Take a look behind the scenes of the iRacing dirt series with caster and broadcaster Chase Raudman.Have you ever heard a voice that sweeps you up like a net? How does it happen? Maybe the certain someone has a very soothing vocal tone. Or perhaps they are incredibly knowledgeable and can tell you things beyond your understanding. It’s these people who have a bright future in casting. Sometimes they even slide into sim racing.
Chase Raudman is a young broadcaster that has plenty of experience in dirt racing. He has casted multiple times and is nowadays a mainstay in the iRacing dirt series caster team. Together with co-commentator Justin Prince, he delivers excellent live coverage for the World of Outlaws NOS Energy Drink Sprint Car Series, for example. We had the chance to chat with him about his path to the virtual commentating chair.
OverTake: Hey Chase, thank you for doing this with us. How did your journey in motorsports start?
Chase Raudman: My dad used to be a lower division NASCAR champion. It wasn’t anything fancy, but he still raced a lot of later known personalities.
Chase Raudman: So, I got into motorsports through him. I didn’t race until 2012 when I started on dirt. I quickly noticed I wasn’t going to be the next big thing, so I moved on. But my brother and a whole bunch of my friends continued to race. That is why I was still involved in racing. Later, I would start doing PR for the tracks, which got me into this part of the motorsports world.
OverTake: Not only were you a real-life racer, but you have also been on iRacing for a long time. How did you get into it?
Chase Raudman: I’m closing in on my tenth year playing it. My cousin had iRacing before I knew of it and that was when I was 15. He showed me everything about the game, which was way before the dirt stuff. I said to myself: “This looks kind of cool,” and when he sold his equipment, I bought it for crazy cheap. Ever since then, I’m on iRacing. It is crazy to think I’m in the top-100 in terms of all-time wins. That shows you how much time I’ve spent on here.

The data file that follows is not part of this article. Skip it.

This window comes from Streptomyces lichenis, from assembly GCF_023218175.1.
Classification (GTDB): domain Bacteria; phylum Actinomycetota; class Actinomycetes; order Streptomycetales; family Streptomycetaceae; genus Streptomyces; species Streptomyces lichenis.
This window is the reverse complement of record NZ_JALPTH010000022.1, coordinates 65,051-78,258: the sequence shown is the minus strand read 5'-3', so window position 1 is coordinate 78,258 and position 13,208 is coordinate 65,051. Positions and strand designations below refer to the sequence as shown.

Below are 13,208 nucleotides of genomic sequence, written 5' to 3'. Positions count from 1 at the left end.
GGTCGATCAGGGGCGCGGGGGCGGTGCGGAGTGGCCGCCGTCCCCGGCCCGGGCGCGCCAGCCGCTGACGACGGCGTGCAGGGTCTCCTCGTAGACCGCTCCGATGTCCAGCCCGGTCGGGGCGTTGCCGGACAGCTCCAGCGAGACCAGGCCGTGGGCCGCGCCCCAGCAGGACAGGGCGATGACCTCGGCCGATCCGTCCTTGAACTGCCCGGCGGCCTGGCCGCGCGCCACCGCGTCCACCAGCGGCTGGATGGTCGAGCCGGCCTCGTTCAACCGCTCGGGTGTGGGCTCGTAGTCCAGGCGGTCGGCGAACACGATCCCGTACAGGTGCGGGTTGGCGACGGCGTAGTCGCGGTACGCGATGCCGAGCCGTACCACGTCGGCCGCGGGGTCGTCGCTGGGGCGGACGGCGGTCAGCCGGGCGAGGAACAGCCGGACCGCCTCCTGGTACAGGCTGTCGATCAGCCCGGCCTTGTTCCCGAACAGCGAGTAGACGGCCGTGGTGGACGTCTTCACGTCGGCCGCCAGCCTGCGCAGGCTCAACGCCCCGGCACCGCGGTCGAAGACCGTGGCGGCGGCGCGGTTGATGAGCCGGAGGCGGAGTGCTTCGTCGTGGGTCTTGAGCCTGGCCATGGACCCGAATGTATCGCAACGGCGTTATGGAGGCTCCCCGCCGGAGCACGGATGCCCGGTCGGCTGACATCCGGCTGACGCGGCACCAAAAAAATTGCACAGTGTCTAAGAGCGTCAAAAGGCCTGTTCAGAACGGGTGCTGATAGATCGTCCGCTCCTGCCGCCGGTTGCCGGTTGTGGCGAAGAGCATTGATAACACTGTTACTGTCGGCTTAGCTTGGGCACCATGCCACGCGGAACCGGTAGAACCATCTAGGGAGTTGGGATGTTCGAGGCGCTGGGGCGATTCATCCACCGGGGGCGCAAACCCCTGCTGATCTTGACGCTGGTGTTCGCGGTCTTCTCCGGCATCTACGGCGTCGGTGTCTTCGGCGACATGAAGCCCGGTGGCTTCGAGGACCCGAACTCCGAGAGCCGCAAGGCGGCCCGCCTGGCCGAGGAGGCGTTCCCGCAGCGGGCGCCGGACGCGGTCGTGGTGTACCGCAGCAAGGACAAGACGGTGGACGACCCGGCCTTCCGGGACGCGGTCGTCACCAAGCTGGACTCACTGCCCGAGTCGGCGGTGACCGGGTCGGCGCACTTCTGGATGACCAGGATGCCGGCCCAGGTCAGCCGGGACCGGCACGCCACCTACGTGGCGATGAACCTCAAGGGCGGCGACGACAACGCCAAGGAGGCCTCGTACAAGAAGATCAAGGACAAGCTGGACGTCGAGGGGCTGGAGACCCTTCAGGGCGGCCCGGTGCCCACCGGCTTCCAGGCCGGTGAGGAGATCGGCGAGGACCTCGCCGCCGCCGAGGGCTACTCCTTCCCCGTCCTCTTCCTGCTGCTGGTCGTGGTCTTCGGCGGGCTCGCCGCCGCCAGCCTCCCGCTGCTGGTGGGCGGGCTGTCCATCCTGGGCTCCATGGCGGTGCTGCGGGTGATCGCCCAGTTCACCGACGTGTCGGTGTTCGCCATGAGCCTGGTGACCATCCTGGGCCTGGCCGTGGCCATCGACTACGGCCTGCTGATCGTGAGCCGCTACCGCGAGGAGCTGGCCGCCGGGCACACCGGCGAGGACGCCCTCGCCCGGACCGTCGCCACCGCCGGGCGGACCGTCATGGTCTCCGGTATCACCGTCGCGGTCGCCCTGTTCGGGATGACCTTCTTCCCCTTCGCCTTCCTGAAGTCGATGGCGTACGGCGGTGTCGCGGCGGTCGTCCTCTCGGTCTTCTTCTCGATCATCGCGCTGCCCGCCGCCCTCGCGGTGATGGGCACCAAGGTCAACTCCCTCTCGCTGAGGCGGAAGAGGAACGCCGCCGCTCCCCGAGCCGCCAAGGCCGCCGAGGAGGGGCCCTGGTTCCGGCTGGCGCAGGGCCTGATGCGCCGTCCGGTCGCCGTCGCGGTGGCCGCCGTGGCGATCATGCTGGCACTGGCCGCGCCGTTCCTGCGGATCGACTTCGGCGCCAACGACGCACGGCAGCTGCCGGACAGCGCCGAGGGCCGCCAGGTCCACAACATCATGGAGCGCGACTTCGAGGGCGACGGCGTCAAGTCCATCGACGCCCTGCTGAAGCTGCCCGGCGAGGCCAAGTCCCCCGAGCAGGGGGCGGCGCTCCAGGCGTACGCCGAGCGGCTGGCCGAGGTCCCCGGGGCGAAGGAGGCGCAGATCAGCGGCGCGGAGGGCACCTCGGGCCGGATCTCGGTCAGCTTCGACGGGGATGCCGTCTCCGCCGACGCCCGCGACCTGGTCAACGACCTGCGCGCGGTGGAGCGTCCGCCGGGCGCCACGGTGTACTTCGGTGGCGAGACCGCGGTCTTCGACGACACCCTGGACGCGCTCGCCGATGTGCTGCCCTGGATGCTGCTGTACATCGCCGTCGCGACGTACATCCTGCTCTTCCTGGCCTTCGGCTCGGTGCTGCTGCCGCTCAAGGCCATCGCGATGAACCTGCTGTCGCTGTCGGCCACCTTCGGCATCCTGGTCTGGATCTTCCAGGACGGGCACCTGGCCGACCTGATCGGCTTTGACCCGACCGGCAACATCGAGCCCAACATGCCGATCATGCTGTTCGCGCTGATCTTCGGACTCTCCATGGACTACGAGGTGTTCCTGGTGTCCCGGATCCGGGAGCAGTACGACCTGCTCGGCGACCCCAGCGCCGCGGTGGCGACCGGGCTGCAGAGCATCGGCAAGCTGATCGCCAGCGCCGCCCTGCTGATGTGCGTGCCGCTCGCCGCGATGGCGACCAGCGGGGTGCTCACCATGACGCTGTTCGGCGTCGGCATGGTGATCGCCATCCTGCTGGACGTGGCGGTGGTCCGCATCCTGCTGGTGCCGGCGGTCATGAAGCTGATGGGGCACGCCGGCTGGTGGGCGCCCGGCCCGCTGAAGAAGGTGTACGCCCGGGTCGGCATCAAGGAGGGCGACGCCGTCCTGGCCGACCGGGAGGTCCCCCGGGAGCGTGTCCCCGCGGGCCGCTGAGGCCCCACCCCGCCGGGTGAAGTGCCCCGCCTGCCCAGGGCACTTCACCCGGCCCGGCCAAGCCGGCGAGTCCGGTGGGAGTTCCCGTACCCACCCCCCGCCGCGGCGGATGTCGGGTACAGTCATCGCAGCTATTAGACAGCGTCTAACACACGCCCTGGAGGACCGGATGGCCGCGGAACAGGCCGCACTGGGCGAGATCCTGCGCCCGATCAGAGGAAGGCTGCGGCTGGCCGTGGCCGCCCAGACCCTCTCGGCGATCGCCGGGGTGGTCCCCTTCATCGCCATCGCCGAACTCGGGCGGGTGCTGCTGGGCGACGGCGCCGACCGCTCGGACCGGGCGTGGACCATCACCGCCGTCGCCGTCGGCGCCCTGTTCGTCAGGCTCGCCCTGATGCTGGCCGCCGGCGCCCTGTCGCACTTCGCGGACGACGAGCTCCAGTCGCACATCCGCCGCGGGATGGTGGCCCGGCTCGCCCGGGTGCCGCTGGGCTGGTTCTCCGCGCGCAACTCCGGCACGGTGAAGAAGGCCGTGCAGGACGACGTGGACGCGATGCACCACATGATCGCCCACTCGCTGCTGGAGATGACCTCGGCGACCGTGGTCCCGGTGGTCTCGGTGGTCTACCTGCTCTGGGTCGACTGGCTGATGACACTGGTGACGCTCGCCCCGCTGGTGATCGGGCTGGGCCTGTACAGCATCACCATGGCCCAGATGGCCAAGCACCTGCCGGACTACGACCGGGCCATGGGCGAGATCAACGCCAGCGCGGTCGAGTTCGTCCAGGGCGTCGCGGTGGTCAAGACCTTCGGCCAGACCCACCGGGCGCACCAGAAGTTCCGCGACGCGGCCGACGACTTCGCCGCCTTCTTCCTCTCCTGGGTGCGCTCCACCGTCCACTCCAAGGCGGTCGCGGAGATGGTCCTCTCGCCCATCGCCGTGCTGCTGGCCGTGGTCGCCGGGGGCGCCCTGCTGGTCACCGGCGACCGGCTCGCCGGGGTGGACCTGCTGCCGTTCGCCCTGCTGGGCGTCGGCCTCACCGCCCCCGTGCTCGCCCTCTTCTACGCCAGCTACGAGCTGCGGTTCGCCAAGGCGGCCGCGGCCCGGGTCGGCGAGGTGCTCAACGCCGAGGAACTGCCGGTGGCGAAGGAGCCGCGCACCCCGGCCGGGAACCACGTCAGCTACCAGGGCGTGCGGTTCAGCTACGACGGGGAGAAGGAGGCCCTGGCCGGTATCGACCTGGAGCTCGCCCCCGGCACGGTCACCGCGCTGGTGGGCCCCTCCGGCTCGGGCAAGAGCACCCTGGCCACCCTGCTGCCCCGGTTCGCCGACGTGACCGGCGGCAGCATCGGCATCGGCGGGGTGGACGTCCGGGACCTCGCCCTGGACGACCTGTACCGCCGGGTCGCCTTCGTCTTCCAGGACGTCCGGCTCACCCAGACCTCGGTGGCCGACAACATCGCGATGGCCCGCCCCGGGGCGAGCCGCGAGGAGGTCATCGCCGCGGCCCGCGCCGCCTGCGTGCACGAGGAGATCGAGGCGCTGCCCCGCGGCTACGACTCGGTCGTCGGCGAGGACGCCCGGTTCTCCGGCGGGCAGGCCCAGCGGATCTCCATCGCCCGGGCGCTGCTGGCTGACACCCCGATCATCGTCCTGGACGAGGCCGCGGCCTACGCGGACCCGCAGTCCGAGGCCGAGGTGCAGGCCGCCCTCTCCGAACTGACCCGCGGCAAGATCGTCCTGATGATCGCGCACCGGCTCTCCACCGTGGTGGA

OverTake: Wow, that’s impressive. Did you ever consider going pro?
Chase Raudman: I did indeed. If I recall correctly, it was in 2013 when I attempted to go pro. I tried qualifying for the then pro series for eNASCAR on iRacing. But it wasn’t like it is now. Teams dropped you and moved on very quickly. Fast forward a few years later and I made it to the Dirt Oval Pro Series. It was the first year iRacing had it. But although I succeeded in qualifying, I gave up on my pro license about a week after I got it. The competition was just too stiff.
OverTake: And how did that all transition into you becomming a caster?
Chase Raudman: It all began after I qualified for the pro series. iRacing hosted its own Chili Bowl, which is the biggest racing event in America. The guy who made the announcement on the iRacing forums was the commentator. So I replied, basically applying in a comment. So that’s how I started, and funnily enough, my co-commentator was Justin Prince, who I do the dirt series with today.
OverTake: And did you become their full-time dirt guy right away?
Chase Raudman: No. A couple of months later, the head commentator added me on Facebook and offered it to me. But at that time, I was torn between going pro and casting. So I hesitated. But after I came to the realization that I wouldn’t beat the top guys on track, I chose what I was really good at. I feel like it’s come full circle. Nowadays, these drivers make $10,000 sitting in their underwear, and I get to enjoy fantastic racing and casting it.